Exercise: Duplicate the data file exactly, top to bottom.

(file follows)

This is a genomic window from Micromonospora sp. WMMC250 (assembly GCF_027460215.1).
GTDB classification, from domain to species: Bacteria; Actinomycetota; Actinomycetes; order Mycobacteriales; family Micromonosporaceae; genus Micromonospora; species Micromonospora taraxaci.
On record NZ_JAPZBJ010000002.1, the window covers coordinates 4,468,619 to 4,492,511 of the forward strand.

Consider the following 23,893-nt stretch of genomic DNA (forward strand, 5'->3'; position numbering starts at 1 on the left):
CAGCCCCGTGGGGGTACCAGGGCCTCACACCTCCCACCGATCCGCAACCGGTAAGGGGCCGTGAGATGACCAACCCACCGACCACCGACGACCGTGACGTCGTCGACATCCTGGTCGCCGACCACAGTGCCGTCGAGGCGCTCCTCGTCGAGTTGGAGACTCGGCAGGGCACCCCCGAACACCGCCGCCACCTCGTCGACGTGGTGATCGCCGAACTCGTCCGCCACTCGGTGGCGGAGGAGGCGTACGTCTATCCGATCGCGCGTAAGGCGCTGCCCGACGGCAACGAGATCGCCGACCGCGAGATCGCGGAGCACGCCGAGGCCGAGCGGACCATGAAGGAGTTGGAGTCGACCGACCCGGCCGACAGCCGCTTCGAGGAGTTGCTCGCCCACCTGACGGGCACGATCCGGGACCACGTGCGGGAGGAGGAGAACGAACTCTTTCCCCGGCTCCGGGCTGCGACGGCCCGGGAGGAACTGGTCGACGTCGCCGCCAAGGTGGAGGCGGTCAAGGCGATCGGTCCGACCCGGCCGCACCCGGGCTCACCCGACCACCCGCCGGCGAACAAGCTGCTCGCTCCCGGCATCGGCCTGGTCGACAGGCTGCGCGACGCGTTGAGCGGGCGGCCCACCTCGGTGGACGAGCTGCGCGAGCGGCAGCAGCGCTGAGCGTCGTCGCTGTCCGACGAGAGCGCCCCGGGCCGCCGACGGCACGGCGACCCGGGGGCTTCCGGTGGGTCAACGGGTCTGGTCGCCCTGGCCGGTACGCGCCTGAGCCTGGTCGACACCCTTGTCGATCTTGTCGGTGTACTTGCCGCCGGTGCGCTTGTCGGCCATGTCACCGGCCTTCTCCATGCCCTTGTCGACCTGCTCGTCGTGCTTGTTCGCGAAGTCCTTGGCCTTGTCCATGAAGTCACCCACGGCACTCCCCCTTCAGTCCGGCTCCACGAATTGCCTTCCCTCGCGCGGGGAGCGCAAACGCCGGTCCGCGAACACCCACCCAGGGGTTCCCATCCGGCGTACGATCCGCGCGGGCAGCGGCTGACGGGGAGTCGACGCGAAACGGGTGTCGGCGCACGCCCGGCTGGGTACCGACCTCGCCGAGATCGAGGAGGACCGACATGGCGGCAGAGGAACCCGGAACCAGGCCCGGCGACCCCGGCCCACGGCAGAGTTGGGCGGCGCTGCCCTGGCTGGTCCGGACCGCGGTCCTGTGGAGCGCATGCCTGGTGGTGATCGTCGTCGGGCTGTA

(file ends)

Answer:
This is a genomic window from Micromonospora sp. WMMC250 (assembly GCF_027460215.1).
GTDB classification, from domain to species: Bacteria; Actinomycetota; Actinomycetes; order Mycobacteriales; family Micromonosporaceae; genus Micromonospora; species Micromonospora taraxaci.
On record NZ_JAPZBJ010000002.1, the window covers coordinates 4,468,619 to 4,492,511 of the forward strand.

Consider the following 23,893-nt stretch of genomic DNA (forward strand, 5'->3'; position numbering starts at 1 on the left):
CAGCCCCGTGGGGGTACCAGGGCCTCACACCTCCCACCGATCCGCAACCGGTAAGGGGCCGTGAGATGACCAACCCACCGACCACCGACGACCGTGACGTCGTCGACATCCTGGTCGCCGACCACAGTGCCGTCGAGGCGCTCCTCGTCGAGTTGGAGACTCGGCAGGGCACCCCCGAACACCGCCGCCACCTCGTCGACGTGGTGATCGCCGAACTCGTCCGCCACTCGGTGGCGGAGGAGGCGTACGTCTATCCGATCGCGCGTAAGGCGCTGCCCGACGGCAACGAGATCGCCGACCGCGAGATCGCGGAGCACGCCGAGGCCGAGCGGACCATGAAGGAGTTGGAGTCGACCGACCCGGCCGACAGCCGCTTCGAGGAGTTGCTCGCCCACCTGACGGGCACGATCCGGGACCACGTGCGGGAGGAGGAGAACGAACTCTTTCCCCGGCTCCGGGCTGCGACGGCCCGGGAGGAACTGGTCGACGTCGCCGCCAAGGTGGAGGCGGTCAAGGCGATCGGTCCGACCCGGCCGCACCCGGGCTCACCCGACCACCCGCCGGCGAACAAGCTGCTCGCTCCCGGCATCGGCCTGGTCGACAGGCTGCGCGACGCGTTGAGCGGGCGGCCCACCTCGGTGGACGAGCTGCGCGAGCGGCAGCAGCGCTGAGCGTCGTCGCTGTCCGACGAGAGCGCCCCGGGCCGCCGACGGCACGGCGACCCGGGGGCTTCCGGTGGGTCAACGGGTCTGGTCGCCCTGGCCGGTACGCGCCTGAGCCTGGTCGACACCCTTGTCGATCTTGTCGGTGTACTTGCCGCCGGTGCGCTTGTCGGCCATGTCACCGGCCTTCTCCATGCCCTTGTCGACCTGCTCGTCGTGCTTGTTCGCGAAGTCCTTGGCCTTGTCCATGAAGTCACCCACGGCACTCCCCCTTCAGTCCGGCTCCACGAATTGCCTTCCCTCGCGCGGGGAGCGCAAACGCCGGTCCGCGAACACCCACCCAGGGGTTCCCATCCGGCGTACGATCCGCGCGGGCAGCGGCTGACGGGGAGTCGACGCGAAACGGGTGTCGGCGCACGCCCGGCTGGGTACCGACCTCGCCGAGATCGAGGAGGACCGACATGGCGGCAGAGGAACCCGGAACCAGGCCCGGCGACCCCGGCCCACGGCAGAGTTGGGCGGCGCTGCCCTGGCTGGTCCGGACCGCGGTCCTGTGGAGCGCATGCCTGGTGGTGATCGTCGTCGGGCTGTA